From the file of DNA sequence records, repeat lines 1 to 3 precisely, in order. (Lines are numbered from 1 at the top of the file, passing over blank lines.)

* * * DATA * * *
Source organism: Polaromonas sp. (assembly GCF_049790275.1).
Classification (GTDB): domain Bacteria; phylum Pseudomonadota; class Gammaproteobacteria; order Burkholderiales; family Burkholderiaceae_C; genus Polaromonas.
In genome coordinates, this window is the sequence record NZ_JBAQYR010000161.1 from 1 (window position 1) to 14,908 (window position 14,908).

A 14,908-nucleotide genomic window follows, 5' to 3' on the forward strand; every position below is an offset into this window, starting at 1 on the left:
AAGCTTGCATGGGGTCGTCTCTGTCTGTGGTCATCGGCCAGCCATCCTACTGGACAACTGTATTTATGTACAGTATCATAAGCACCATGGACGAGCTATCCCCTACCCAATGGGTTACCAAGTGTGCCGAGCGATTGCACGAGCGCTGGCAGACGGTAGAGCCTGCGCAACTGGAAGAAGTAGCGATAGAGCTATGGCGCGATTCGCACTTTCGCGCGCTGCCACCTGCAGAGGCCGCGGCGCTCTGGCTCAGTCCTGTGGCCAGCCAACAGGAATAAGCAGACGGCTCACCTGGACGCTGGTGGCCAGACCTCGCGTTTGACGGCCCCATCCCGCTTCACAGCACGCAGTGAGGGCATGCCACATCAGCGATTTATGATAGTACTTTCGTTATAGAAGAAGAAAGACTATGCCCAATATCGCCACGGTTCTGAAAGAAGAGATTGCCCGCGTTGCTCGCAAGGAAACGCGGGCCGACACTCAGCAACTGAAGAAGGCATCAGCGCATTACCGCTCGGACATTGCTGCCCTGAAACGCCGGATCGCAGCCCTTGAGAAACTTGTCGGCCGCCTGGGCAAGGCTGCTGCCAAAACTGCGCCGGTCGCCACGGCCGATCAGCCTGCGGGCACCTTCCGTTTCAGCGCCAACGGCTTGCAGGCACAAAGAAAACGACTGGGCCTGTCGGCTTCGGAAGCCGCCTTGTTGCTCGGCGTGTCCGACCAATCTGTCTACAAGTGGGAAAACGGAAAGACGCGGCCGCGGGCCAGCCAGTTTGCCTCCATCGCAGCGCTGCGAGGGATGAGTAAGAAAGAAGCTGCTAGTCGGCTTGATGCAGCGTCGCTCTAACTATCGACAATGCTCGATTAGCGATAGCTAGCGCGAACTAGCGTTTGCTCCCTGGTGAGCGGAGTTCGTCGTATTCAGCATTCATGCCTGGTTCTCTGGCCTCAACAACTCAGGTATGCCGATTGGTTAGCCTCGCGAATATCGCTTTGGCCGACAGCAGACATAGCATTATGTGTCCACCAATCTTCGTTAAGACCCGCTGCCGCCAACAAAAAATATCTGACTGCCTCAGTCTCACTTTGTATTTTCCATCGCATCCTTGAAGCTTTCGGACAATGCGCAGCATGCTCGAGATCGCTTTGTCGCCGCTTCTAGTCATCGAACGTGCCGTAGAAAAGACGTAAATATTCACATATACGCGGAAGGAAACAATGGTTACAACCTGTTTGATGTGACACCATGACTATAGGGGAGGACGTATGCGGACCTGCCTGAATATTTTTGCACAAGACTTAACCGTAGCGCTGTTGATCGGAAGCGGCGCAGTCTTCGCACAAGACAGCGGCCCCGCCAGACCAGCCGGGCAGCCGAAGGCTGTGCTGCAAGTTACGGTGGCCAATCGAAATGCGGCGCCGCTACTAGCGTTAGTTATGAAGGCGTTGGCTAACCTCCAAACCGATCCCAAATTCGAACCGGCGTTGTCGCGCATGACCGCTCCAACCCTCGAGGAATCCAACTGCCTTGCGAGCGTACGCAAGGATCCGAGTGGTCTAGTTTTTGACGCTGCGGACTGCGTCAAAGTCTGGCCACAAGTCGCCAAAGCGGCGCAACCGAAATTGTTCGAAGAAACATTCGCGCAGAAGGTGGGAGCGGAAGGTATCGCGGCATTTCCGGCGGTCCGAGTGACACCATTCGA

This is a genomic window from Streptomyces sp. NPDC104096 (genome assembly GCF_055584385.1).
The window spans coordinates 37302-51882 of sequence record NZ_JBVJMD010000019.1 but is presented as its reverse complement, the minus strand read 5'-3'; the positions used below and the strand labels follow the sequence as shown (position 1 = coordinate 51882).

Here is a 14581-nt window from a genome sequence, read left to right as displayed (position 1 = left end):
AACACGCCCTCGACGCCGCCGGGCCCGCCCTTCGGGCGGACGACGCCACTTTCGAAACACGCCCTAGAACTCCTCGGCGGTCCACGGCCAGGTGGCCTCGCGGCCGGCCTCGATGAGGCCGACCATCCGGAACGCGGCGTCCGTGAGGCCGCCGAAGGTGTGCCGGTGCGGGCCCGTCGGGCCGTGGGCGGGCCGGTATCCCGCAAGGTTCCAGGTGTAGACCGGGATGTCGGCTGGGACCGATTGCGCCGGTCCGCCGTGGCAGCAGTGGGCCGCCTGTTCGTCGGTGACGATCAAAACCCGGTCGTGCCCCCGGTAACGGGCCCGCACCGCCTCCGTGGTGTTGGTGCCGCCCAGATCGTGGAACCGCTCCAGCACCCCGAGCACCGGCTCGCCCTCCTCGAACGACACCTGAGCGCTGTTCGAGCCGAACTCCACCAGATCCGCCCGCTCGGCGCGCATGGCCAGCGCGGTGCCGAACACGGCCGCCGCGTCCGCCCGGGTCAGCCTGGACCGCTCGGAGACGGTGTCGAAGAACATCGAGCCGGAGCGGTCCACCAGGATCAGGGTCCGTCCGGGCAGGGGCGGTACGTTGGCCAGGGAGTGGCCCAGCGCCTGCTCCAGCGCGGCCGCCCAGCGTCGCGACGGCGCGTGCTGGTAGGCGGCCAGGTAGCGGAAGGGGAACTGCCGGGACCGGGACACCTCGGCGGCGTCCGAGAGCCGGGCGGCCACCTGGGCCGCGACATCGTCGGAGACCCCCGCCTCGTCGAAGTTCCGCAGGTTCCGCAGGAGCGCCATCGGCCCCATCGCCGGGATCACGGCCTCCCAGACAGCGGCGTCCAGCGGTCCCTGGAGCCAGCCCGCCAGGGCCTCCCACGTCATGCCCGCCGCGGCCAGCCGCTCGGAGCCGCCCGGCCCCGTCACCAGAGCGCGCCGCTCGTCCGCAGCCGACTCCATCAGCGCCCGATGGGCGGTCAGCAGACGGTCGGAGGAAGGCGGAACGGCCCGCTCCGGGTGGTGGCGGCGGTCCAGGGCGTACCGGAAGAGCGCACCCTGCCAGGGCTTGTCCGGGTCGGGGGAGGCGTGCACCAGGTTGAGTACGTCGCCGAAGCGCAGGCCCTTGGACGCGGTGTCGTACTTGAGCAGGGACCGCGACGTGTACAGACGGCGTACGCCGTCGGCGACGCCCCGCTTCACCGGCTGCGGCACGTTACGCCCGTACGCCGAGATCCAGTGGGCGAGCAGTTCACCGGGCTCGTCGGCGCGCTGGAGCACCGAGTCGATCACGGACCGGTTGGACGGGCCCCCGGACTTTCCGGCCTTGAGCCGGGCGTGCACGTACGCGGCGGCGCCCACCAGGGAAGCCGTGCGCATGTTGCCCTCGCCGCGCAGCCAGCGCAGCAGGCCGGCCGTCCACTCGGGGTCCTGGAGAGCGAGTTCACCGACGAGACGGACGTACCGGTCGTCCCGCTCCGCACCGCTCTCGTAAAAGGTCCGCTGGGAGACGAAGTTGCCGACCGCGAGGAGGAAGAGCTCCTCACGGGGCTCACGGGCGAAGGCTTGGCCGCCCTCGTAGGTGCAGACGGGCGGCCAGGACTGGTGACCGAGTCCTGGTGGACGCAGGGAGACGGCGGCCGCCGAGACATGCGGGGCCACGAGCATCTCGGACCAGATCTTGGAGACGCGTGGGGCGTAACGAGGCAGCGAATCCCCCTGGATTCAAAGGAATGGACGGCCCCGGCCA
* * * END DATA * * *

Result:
Source organism: Polaromonas sp. (assembly GCF_049790275.1).
Classification (GTDB): domain Bacteria; phylum Pseudomonadota; class Gammaproteobacteria; order Burkholderiales; family Burkholderiaceae_C; genus Polaromonas.
In genome coordinates, this window is the sequence record NZ_JBAQYR010000161.1 from 1 (window position 1) to 14,908 (window position 14,908).